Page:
The Science of Willpower

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The sleeper effect of a single cigarette: why "just once" spells bad news for your brain, your body, and future addiction.

Can just one cigarette at age 11 create a lifelong vulnerability for addiction?

The New York Times recently ran a piece about preventing children and teens from starting to smoke. The title of the piece said it all: "Not Starting Means Never Having to Quit."

It reminded me of a little-known but startling study from 2006, published in Tobacco Control -- a journal you're not likely to read unless you have a keen interest in, well, tobacco control (or perhaps tobacco marketing and sales, but let's not be too cynicial).

This study, conducted by researchers at the Department of Epidemiology and Public Health at University College London, followed 5863 adolescents from age 11 to 16. Each year, they asked the kids about their smoking habits, including whether or not they had ever tried a cigarette. The researchers also took saliva samples to measure nicotine levels.

What they found was remarkable: a 3-year "sleeper effect" for tobacco addiction. That is, a single cigarette can create "a personal propensity or vulnerability to smoke that may not become manifest without additional triggers."

What was the evidence that lead to this claim? The researchers discovered that an adolescent who had smoked just one cigarette at age 11 was twice as likely to be a regular smoker at age 14 than those who had not tried a cigarette at age 11. This was true even for the kids who did not smoke again in the intervening years.

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The researchers created a breakdown of how many adolescents went from being "one time triers" to current regular smokers each year:
• 16% of grade 7 "one time triers" became current smokers for the first time in grade 8 (age 12-13), compared with only 3% of grade 7 never-smokers.
• 18% of grade 7 "one time triers" became current smokers for the first time in grade 9 (age 13-14), compared with only 7% of grade 7 never-smokers. (This is on top of those who converted the year before.)
• Finally, another 20% became current smokers in grade 10 (age 14-15), compared with 10% of grade 7 never-smokers. For these "later" converters, no smoking had been reported (beyond the initial grade 7 cigarette) in the intervening years.

The researchers interpreted these findings as suggesting that a single cigarette can create a "dormant vulnerability" that may take years to express itself.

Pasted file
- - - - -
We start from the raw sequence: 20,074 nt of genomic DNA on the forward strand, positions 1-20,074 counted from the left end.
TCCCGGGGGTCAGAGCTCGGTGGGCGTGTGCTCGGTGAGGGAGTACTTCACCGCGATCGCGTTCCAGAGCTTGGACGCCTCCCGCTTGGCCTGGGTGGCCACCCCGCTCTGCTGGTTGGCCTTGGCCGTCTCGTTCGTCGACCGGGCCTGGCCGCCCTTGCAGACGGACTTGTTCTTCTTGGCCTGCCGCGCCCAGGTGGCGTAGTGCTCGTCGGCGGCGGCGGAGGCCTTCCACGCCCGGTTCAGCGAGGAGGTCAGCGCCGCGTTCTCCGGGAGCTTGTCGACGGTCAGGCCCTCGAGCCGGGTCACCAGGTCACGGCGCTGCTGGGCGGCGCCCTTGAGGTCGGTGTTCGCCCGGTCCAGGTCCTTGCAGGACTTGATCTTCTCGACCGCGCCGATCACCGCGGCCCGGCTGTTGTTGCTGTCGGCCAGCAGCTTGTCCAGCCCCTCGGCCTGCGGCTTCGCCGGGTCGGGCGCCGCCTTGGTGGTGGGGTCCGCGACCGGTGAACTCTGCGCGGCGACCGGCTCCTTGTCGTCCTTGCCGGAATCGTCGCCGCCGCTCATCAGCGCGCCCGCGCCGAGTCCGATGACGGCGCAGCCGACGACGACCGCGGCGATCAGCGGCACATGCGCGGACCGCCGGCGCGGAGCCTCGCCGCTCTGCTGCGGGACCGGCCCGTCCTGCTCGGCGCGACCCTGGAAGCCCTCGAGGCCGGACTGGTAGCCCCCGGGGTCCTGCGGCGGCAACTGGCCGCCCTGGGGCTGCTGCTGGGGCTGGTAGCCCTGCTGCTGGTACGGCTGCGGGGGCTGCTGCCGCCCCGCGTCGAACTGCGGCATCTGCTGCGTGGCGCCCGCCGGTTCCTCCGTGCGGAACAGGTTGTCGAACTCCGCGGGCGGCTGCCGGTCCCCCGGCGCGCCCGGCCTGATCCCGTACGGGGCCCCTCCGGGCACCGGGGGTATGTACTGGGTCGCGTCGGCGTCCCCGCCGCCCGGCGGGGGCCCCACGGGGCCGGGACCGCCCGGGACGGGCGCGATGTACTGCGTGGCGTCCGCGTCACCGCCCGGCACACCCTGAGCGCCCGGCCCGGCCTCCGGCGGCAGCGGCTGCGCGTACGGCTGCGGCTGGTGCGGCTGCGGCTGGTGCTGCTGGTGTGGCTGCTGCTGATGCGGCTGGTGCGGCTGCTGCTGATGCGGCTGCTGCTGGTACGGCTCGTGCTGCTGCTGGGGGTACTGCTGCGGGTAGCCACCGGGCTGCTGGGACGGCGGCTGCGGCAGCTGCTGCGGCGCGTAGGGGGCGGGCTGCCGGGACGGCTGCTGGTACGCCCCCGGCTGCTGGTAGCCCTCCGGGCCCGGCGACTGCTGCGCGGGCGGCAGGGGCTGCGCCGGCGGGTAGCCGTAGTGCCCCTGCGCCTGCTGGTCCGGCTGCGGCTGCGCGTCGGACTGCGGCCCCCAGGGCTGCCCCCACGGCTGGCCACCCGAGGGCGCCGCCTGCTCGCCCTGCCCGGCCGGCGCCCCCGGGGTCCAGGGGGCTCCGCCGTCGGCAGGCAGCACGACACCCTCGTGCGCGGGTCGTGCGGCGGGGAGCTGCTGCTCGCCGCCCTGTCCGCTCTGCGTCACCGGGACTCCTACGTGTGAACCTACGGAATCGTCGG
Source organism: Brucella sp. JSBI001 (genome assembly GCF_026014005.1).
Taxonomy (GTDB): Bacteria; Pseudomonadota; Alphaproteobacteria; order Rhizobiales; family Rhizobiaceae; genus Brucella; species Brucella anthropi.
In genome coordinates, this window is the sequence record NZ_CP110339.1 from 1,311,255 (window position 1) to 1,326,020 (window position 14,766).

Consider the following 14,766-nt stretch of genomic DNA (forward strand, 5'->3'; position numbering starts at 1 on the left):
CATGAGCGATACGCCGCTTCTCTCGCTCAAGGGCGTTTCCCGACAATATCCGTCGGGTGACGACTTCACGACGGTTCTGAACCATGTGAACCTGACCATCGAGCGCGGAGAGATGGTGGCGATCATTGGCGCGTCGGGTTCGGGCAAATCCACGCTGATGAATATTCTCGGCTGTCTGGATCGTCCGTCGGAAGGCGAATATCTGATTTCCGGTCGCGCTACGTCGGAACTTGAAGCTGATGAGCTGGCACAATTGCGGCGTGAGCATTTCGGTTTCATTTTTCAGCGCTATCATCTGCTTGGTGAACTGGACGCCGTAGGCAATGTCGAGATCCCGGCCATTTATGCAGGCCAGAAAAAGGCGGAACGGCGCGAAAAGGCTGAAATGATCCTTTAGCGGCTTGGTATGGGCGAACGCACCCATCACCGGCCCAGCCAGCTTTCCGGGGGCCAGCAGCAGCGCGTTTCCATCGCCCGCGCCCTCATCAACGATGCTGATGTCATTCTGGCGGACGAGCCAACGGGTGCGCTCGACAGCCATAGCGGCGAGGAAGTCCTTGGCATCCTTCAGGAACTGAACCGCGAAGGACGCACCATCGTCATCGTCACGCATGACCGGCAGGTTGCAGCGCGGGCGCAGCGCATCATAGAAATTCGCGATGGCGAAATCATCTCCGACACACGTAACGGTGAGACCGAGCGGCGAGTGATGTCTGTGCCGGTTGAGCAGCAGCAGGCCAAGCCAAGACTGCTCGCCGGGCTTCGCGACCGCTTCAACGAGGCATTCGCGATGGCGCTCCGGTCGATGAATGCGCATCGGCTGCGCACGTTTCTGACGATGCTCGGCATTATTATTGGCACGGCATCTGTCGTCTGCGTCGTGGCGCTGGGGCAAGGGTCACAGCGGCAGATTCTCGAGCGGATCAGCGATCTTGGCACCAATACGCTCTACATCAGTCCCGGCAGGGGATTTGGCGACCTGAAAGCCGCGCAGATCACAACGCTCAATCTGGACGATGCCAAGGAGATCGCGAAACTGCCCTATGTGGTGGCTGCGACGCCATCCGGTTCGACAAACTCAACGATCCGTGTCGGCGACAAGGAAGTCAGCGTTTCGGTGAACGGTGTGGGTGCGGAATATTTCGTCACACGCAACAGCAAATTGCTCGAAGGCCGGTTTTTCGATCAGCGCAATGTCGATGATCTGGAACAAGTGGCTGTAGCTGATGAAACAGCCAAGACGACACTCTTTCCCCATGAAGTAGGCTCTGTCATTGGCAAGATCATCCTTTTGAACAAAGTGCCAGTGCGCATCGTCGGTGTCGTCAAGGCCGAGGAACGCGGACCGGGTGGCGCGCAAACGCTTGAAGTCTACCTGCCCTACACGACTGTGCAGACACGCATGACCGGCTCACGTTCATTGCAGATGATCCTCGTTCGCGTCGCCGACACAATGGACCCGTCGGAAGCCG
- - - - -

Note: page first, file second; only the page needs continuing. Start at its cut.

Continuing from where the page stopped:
The researchers carefully considered and ruled out possible alternative explanations related to why a kid at eleven might be more likely to try smoking. The sleeper effect held true even if you controlled for gender, ethnicity, socioeconomic status, parents' smoking, and conduct problems. It wasn't that the early experimenters were destined to smoke because of their backgrounds and personalities. Something about the early experience added a major risk factor.

Was the dormant vulnerability biological, psychological, or social? This study wasn't designed to answer this question. But as the researchers note, it's possible one cigarette could trigger all three. The researchers speculated that a single smoking experience -- especially at such a young age - could alter areas of the brain associated with learning, reward, and addiction. Nicotine and all of the other sensory cues associated with smoking could become coded into the brain as a stress reliever or reward. Future stress, boredom, or social anxiety might then interact with the dormant biological vulnerability, and increase the chances that the adolescent will turn to cigarettes.

A single smoking experience at such a young age might also increase the chances that an adolescent will identify him or herself as a smoker, and feel close to other smokers. Smoking may become a bond with other "adventurous" kids, or brand an adolescent within his social group as a risk-taker. And any further educational or social pressures not to smoke may be less effective once the adolescent has made that initial "transgression."

The researchers argue that preventing early smoking experimentation should be an important policy goal. Even delaying a first cigarette might reduce population-level smoking rates.

These findings may be a clue to a much broader phenomenon: that early exposure to addictive substances or activities, from high-fat foods and alcohol to gambling and video games, may create lasting vulnerabilties.
As a child growing up under the watchful glare (I mean, gaze) of overprotective parents, I didn't think much of their child-rearing strategies. But as research teaches us more about how early life experiences powerfully shape future addiction, I'm starting to appreciate the lockdown!

Reference:
J A Fidler, J Wardle, N Henning Brodersen, M J Jarvis, R West. Vulnerability to smoking after trying a single cigarette can lie dormant for three years or more. Tobacco Control 2006;15:205-209. doi:10.1136/tc.2005.014894.

 

 

Kelly McGonigal, Ph.D., is a health psychologist at Stanford University.

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